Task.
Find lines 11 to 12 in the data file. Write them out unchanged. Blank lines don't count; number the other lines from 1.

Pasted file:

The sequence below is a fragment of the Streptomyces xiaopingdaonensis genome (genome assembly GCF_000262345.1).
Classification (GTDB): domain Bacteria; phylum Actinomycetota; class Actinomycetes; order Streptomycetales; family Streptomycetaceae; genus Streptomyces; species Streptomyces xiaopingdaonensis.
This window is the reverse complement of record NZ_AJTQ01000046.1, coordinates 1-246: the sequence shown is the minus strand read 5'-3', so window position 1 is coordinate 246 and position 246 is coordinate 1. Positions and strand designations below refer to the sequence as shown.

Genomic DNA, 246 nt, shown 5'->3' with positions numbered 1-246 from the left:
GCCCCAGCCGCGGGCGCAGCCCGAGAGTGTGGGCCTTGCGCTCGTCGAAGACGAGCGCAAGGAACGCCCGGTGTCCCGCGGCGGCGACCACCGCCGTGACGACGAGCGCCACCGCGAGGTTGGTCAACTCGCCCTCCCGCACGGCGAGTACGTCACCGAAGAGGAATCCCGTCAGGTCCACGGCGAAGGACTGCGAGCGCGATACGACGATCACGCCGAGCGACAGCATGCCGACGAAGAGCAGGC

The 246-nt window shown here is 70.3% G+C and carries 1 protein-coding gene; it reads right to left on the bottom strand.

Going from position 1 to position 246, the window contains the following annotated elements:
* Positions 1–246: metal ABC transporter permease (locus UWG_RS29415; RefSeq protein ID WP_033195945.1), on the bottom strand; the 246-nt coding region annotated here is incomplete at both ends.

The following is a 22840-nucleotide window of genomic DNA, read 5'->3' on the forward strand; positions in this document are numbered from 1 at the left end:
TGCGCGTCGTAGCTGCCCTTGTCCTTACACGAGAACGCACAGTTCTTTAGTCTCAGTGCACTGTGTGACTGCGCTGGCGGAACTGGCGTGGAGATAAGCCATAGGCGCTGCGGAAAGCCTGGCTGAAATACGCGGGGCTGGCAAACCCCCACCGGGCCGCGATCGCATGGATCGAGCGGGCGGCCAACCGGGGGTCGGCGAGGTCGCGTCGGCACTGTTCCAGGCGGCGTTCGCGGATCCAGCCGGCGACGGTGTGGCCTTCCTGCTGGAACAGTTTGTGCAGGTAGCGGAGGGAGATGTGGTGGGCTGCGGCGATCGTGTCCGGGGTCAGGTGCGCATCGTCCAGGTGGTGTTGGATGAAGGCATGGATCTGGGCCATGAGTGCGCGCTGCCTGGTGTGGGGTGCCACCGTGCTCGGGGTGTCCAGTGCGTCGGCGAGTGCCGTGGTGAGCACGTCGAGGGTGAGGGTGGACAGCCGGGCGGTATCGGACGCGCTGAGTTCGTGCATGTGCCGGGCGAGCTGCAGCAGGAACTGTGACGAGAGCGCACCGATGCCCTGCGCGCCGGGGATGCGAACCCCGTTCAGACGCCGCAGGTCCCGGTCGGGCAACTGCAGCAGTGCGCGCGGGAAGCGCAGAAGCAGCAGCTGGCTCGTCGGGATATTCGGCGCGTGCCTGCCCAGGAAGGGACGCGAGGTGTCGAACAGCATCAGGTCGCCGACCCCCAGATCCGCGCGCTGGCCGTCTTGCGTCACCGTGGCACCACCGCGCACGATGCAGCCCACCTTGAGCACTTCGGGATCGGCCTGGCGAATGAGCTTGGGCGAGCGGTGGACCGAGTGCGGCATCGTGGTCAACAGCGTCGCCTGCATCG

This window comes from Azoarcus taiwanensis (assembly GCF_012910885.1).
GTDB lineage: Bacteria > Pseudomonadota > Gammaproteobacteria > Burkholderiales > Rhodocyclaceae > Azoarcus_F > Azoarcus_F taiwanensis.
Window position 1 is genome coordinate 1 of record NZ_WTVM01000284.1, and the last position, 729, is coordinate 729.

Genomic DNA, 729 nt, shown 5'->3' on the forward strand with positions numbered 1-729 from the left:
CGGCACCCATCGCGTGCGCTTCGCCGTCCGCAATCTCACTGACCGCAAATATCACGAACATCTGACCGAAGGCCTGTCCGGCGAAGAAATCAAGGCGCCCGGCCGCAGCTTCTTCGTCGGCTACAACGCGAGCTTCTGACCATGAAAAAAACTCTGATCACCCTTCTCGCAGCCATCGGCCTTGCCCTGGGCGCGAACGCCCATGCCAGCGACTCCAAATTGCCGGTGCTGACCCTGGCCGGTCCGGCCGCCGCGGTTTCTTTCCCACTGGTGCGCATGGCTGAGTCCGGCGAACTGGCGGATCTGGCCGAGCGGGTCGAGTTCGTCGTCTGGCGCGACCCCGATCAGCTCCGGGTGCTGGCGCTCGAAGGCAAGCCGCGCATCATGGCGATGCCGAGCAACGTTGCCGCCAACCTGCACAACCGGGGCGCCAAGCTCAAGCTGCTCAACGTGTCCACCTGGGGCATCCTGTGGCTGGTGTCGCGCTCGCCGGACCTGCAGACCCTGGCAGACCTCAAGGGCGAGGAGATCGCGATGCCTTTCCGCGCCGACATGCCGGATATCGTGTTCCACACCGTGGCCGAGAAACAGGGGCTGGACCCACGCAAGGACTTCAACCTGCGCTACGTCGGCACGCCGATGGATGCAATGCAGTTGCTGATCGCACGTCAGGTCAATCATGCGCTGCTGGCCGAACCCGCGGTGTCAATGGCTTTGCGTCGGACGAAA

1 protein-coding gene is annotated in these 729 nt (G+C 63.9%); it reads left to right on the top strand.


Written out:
This window comes from Azoarcus taiwanensis (assembly GCF_012910885.1).
GTDB lineage: Bacteria > Pseudomonadota > Gammaproteobacteria > Burkholderiales > Rhodocyclaceae > Azoarcus_F > Azoarcus_F taiwanensis.